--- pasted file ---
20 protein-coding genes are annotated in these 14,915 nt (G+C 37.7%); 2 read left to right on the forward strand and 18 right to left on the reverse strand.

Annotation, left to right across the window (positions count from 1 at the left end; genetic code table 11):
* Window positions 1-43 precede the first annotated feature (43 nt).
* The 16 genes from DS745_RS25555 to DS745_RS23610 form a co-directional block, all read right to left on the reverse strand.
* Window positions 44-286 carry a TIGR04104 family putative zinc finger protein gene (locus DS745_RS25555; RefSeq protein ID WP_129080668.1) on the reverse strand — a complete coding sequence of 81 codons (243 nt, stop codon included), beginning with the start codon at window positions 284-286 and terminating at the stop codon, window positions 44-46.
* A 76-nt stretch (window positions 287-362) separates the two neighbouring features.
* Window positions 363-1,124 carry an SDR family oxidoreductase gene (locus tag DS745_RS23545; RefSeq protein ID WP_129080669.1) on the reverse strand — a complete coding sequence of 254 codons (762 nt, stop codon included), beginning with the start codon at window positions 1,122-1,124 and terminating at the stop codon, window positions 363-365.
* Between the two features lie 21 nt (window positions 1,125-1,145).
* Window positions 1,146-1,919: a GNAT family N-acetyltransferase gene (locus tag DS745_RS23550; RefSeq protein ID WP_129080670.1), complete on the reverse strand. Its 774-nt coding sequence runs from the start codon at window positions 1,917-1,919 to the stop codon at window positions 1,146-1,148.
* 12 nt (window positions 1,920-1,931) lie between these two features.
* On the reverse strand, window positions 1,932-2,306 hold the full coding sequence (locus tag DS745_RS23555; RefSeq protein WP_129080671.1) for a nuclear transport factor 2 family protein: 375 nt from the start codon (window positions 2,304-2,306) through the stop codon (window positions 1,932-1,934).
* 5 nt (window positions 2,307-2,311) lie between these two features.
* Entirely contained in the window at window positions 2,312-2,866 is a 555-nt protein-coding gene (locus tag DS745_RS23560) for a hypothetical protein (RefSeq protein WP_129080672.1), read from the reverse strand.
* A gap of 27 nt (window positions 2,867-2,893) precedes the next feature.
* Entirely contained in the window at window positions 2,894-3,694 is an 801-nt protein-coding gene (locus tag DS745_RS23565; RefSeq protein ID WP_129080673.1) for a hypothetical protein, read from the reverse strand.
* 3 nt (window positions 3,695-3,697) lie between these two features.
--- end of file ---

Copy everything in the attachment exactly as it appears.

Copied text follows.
20 protein-coding genes are annotated in these 14,915 nt (G+C 37.7%); 2 read left to right on the forward strand and 18 right to left on the reverse strand.

Annotation, left to right across the window (positions count from 1 at the left end; genetic code table 11):
* Window positions 1-43 precede the first annotated feature (43 nt).
* The 16 genes from DS745_RS25555 to DS745_RS23610 form a co-directional block, all read right to left on the reverse strand.
* Window positions 44-286 carry a TIGR04104 family putative zinc finger protein gene (locus DS745_RS25555; RefSeq protein ID WP_129080668.1) on the reverse strand — a complete coding sequence of 81 codons (243 nt, stop codon included), beginning with the start codon at window positions 284-286 and terminating at the stop codon, window positions 44-46.
* A 76-nt stretch (window positions 287-362) separates the two neighbouring features.
* Window positions 363-1,124 carry an SDR family oxidoreductase gene (locus tag DS745_RS23545; RefSeq protein ID WP_129080669.1) on the reverse strand — a complete coding sequence of 254 codons (762 nt, stop codon included), beginning with the start codon at window positions 1,122-1,124 and terminating at the stop codon, window positions 363-365.
* Between the two features lie 21 nt (window positions 1,125-1,145).
* Window positions 1,146-1,919: a GNAT family N-acetyltransferase gene (locus tag DS745_RS23550; RefSeq protein ID WP_129080670.1), complete on the reverse strand. Its 774-nt coding sequence runs from the start codon at window positions 1,917-1,919 to the stop codon at window positions 1,146-1,148.
* 12 nt (window positions 1,920-1,931) lie between these two features.
* On the reverse strand, window positions 1,932-2,306 hold the full coding sequence (locus tag DS745_RS23555; RefSeq protein WP_129080671.1) for a nuclear transport factor 2 family protein: 375 nt from the start codon (window positions 2,304-2,306) through the stop codon (window positions 1,932-1,934).
* 5 nt (window positions 2,307-2,311) lie between these two features.
* Entirely contained in the window at window positions 2,312-2,866 is a 555-nt protein-coding gene (locus tag DS745_RS23560) for a hypothetical protein (RefSeq protein WP_129080672.1), read from the reverse strand.
* A gap of 27 nt (window positions 2,867-2,893) precedes the next feature.
* Entirely contained in the window at window positions 2,894-3,694 is an 801-nt protein-coding gene (locus tag DS745_RS23565; RefSeq protein ID WP_129080673.1) for a hypothetical protein, read from the reverse strand.
* 3 nt (window positions 3,695-3,697) lie between these two features.